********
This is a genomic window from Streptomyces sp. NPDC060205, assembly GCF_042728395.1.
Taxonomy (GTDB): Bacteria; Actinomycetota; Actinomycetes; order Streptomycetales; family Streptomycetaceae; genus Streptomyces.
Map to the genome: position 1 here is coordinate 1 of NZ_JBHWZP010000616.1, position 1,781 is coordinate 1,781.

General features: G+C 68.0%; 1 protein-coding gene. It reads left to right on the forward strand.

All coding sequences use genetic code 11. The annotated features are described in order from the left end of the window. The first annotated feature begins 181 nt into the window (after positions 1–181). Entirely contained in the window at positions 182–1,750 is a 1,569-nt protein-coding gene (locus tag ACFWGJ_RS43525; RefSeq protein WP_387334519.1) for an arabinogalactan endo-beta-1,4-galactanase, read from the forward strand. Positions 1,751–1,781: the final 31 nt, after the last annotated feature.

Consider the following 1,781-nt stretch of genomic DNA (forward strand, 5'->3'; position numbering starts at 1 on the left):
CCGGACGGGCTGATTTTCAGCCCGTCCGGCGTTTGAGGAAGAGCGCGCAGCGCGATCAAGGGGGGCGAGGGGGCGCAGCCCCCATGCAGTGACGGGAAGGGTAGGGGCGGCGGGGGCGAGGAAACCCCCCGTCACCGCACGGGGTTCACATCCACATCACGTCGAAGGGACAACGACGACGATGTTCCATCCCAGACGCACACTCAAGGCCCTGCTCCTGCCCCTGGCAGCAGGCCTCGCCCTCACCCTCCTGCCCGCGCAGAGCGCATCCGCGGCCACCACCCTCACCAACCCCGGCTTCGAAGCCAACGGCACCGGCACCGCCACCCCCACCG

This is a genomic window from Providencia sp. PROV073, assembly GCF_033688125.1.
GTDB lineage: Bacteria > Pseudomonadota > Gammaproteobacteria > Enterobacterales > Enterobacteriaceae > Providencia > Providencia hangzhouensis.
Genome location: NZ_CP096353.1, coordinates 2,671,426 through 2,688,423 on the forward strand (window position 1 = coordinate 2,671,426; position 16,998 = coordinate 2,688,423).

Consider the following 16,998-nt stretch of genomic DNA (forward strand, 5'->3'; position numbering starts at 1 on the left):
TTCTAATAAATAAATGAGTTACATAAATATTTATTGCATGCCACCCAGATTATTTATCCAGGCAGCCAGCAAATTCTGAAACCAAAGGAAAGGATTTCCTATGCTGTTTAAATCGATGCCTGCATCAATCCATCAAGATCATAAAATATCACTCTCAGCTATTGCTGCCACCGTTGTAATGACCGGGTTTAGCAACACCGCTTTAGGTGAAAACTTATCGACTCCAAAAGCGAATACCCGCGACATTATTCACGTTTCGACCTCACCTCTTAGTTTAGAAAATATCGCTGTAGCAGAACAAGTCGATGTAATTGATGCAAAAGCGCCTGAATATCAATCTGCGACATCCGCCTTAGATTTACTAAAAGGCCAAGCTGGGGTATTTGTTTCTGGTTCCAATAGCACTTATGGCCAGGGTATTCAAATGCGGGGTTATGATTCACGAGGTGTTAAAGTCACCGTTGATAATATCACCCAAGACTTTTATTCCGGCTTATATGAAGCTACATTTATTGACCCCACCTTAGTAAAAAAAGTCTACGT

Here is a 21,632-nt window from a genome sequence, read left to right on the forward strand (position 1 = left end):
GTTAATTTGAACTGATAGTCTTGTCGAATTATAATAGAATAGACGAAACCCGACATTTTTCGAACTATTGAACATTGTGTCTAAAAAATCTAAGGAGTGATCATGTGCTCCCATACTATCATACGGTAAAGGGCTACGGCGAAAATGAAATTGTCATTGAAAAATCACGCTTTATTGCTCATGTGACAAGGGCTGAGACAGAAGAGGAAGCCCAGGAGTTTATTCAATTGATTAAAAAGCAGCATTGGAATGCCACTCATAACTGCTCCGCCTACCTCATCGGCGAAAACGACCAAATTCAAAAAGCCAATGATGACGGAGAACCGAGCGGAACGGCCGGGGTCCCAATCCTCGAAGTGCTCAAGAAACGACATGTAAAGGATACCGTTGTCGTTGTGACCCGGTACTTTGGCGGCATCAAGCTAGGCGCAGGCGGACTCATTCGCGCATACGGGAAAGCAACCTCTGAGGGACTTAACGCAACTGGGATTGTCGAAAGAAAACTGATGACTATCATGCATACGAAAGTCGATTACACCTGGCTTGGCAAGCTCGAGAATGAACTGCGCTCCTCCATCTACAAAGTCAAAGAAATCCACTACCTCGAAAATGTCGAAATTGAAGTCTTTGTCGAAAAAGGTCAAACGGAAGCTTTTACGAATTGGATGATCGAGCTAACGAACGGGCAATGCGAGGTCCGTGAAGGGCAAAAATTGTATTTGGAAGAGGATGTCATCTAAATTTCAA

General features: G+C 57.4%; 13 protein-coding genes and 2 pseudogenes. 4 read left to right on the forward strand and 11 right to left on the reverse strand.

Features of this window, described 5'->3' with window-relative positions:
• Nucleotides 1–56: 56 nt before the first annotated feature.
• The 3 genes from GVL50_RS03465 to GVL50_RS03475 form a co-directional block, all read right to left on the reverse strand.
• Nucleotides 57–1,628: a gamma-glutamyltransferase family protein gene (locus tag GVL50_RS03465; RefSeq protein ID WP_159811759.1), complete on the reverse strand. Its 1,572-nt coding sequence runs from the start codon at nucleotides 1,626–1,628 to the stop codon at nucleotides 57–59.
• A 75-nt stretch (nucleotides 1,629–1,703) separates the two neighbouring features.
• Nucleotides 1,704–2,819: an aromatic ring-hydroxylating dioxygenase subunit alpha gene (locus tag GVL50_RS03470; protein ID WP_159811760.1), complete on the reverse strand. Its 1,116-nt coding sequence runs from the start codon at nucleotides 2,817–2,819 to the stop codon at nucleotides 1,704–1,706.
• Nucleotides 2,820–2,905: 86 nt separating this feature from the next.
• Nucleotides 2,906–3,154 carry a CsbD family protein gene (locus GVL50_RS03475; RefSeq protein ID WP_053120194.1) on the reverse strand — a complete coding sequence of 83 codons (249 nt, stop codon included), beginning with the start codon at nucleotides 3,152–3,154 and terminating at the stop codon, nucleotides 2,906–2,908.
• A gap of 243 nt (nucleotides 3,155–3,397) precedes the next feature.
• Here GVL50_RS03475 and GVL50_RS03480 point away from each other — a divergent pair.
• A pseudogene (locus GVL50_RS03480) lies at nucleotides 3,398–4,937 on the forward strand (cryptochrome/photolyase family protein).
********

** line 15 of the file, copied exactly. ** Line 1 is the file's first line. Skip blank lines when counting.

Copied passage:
General features: G+C 57.4%; 13 protein-coding genes and 2 pseudogenes. 4 read left to right on the forward strand and 11 right to left on the reverse strand.